Art Is Now an Acronym for Arid Retail Trade

By Lebedev, Evgeny | The Spectator, May 8, 2010 | Go to article overview

Art Is Now an Acronym for Arid Retail Trade


Lebedev, Evgeny, The Spectator


As the spring auctions begin, it looks as if there's never been a greater demand for art, says Evgeny Lebedev. But despite a booming market, the art world itself is stagnant

If one was to commission a sculpture that depicted the woeful state of the British art market, then it would be difficult to improve on what Boris Johnson is proposing for the London Olympics. The Mayor's venture represents the fusion of everything that is wrong with the system: a steel billionaire, a £19 million price-tag, a world-famous artist and 1,400 tons of metal in the shape of crashed pylons.

And the end result? That the contraption will be used as a mega funfair. Publicity for the so-called Arcelor Mittal Orbit speaks of its size, price and persona. There is no majesty, no mystery. No art.

In recent years, art has become - as never before - a trophy for the wealthy. Auctions of the most expensive artworks are followed every bit as closely as the stockmarket by financial advisers who are dealing with just another commodity. Small wonder: while property prices are falling, art prices keep going up, up, up. The Damien Hirst model - of getting rich quick by becoming a brand - is now studied at the London Business School. More people than ever before (as Oscar Wilde might have put it) know the price of a work of art, but not its value.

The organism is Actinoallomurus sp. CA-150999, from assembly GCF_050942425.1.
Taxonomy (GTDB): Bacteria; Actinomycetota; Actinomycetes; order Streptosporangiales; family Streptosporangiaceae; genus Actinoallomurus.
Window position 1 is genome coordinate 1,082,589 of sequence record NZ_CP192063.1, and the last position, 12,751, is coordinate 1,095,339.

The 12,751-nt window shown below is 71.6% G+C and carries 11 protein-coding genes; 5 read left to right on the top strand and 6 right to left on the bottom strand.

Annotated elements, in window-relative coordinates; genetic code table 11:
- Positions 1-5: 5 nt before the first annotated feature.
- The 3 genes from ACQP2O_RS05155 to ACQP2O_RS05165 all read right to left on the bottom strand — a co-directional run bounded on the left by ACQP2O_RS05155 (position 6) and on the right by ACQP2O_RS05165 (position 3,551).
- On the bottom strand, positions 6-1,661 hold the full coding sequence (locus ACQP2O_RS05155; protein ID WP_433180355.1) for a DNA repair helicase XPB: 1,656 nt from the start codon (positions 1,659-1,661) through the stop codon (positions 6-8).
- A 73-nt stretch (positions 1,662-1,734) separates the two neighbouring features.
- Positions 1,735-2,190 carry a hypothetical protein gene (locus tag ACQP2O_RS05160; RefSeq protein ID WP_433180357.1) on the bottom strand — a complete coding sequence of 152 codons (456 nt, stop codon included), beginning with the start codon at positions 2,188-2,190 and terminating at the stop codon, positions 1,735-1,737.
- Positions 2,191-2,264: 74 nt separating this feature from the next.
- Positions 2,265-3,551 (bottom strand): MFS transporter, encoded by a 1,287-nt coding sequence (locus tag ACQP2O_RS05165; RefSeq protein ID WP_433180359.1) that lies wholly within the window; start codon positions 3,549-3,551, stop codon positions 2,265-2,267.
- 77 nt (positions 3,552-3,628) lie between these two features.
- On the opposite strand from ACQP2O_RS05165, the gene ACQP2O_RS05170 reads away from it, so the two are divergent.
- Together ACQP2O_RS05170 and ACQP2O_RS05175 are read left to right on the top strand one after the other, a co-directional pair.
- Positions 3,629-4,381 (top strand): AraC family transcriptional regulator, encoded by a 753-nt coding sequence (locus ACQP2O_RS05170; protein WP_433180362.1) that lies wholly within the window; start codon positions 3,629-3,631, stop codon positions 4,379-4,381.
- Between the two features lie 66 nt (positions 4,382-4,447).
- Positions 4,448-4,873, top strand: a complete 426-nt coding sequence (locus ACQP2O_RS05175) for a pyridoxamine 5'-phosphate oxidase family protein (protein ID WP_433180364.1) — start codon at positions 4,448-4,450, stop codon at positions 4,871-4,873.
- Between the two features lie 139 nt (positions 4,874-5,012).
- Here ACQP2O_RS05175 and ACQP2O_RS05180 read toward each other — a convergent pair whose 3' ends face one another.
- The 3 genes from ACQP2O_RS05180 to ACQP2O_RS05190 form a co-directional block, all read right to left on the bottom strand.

Art auctions, of modern art in particular, have become testosterone driven contests to discover who's got the biggest wallet. Just look at the spring art auctions in New York.

On Wednesday, a Picasso painting set a new record for the most expensive work of art sold at auction. An anonymous millionaire paid $106 million for 'Nude, Green Leaves and Bust', smashing the previous record of $104 million for a Giacometti. So much for the financial crisis.

The stage for the next such battle will be set at Sotheby's, where they're offering a self-portrait of Andy Warhol for around $15 million, and a simple red canvas from Mark Rothko for up to $25 million. There is no surer sign that bonuses have returned to Wall Street.

Yet despite the artistic genius going under the hammer, these contemporary art fairs have all the soul of business conventions.

Artists joke that the word 'Art' has become an acronym for Arid Retail Trade. The great works, created more often than not to be admired by the masses, in fact rarely see the light of a public gallery. Instead they move from basement to basement, judged by their resale value almost regardless of artistic merit. How often do the billionaires who buy these paintings ever even bother to admire them?

The art market may be booming but this does not mean an artistic revival. Far from it. We may as well watch financial data on a screen. We are in the era of Portfolio Art where investors buy a Francis Bacon alongside BP shares as an investment. …

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